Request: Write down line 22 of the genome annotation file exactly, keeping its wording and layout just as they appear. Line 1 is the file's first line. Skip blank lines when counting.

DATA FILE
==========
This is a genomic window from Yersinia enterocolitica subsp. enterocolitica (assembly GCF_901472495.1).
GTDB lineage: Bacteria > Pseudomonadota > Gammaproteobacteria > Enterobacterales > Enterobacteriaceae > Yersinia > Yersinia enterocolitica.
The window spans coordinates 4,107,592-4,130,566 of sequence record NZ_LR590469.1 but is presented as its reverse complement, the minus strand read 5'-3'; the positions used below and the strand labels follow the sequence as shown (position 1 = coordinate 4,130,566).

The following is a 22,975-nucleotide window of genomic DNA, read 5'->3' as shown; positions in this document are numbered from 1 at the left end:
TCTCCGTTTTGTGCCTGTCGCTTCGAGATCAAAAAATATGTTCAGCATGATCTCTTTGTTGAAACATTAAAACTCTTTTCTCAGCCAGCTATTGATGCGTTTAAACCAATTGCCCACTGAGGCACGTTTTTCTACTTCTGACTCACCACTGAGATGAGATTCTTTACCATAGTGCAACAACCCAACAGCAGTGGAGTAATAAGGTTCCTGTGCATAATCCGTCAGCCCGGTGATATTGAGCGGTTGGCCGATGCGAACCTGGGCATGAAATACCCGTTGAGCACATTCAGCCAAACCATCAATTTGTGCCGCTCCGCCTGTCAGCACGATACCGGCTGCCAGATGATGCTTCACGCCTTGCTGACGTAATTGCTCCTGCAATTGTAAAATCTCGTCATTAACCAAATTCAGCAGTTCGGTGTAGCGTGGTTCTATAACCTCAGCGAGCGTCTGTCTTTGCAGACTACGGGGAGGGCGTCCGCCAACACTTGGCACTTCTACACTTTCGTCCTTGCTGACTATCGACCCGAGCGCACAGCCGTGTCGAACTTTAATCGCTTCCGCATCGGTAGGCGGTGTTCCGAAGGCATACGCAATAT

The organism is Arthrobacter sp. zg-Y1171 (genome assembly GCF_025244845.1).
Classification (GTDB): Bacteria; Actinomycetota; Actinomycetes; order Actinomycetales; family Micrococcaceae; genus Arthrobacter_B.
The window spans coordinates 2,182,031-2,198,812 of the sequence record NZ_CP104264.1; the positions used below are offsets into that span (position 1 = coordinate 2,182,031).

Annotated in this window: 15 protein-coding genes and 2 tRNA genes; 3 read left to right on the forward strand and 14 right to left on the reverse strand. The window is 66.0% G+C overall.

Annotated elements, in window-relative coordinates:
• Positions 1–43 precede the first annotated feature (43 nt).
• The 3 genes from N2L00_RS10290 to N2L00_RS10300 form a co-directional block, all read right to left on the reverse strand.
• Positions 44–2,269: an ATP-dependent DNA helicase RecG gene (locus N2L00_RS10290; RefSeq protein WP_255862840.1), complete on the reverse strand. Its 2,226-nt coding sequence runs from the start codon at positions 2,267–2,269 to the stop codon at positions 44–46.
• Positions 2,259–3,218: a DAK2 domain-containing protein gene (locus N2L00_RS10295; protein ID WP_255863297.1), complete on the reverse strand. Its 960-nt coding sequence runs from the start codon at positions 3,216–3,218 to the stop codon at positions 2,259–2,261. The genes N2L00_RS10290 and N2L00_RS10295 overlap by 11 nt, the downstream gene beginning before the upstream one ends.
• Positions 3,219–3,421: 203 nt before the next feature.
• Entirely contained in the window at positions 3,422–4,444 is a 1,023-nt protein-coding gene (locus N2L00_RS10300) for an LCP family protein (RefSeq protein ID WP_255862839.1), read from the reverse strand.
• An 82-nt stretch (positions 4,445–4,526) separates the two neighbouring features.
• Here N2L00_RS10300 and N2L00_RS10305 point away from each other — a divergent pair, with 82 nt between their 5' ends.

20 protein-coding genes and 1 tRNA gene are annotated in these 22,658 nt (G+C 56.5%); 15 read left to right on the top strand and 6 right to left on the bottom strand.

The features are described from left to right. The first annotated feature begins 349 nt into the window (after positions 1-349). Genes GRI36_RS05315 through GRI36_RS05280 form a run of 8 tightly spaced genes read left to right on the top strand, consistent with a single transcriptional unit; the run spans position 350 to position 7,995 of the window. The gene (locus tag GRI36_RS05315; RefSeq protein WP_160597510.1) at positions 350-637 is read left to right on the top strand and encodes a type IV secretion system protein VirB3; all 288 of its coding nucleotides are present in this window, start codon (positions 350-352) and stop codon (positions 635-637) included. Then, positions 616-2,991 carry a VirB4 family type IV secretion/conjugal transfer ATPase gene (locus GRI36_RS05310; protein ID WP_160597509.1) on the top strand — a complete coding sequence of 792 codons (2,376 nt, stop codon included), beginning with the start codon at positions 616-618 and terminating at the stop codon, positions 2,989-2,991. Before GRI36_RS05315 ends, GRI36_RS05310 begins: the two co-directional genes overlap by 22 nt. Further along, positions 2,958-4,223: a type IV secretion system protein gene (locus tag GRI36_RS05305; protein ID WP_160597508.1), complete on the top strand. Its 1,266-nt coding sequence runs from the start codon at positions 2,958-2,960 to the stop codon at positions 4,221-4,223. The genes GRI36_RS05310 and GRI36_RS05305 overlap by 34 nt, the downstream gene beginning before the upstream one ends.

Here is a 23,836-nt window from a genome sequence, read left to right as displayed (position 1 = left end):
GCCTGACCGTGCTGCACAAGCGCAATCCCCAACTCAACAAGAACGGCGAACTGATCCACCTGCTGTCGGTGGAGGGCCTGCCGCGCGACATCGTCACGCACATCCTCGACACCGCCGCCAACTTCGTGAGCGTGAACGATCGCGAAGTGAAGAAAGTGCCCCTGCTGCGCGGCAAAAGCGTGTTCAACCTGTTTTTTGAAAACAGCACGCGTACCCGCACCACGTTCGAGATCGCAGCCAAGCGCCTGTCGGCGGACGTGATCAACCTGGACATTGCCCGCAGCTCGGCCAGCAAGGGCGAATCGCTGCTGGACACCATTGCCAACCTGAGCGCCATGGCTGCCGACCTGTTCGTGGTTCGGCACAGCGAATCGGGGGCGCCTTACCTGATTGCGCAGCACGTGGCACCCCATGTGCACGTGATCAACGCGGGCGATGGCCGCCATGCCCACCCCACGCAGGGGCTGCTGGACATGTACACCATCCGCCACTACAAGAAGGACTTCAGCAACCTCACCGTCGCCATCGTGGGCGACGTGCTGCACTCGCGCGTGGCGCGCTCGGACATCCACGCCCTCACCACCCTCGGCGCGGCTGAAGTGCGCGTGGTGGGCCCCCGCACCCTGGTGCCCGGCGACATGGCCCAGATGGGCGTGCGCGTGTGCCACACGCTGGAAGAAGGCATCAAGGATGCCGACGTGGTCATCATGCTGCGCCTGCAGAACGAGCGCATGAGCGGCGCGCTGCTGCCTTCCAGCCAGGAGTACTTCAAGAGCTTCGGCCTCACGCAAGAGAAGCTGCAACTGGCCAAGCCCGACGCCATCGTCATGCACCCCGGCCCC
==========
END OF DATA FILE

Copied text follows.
GCCTGACCGTGCTGCACAAGCGCAATCCCCAACTCAACAAGAACGGCGAACTGATCCACCTGCTGTCGGTGGAGGGCCTGCCGCGCGACATCGTCACGCACATCCTCGACACCGCCGCCAACTTCGTGAGCGTGAACGATCGCGAAGTGAAGAAAGTGCCCCTGCTGCGCGGCAAAAGCGTGTTCAACCTGTTTTTTGAAAACAGCACGCGTACCCGCACCACGTTCGAGATCGCAGCCAAGCGCCTGTCGGCGGACGTGATCAACCTGGACATTGCCCGCAGCTCGGCCAGCAAGGGCGAATCGCTGCTGGACACCATTGCCAACCTGAGCGCCATGGCTGCCGACCTGTTCGTGGTTCGGCACAGCGAATCGGGGGCGCCTTACCTGATTGCGCAGCACGTGGCACCCCATGTGCACGTGATCAACGCGGGCGATGGCCGCCATGCCCACCCCACGCAGGGGCTGCTGGACATGTACACCATCCGCCACTACAAGAAGGACTTCAGCAACCTCACCGTCGCCATCGTGGGCGACGTGCTGCACTCGCGCGTGGCGCGCTCGGACATCCACGCCCTCACCACCCTCGGCGCGGCTGAAGTGCGCGTGGTGGGCCCCCGCACCCTGGTGCCCGGCGACATGGCCCAGATGGGCGTGCGCGTGTGCCACACGCTGGAAGAAGGCATCAAGGATGCCGACGTGGTCATCATGCTGCGCCTGCAGAACGAGCGCATGAGCGGCGCGCTGCTGCCTTCCAGCCAGGAGTACTTCAAGAGCTTCGGCCTCACGCAAGAGAAGCTGCAACTGGCCAAGCCCGACGCCATCGTCATGCACCCCGGCCCC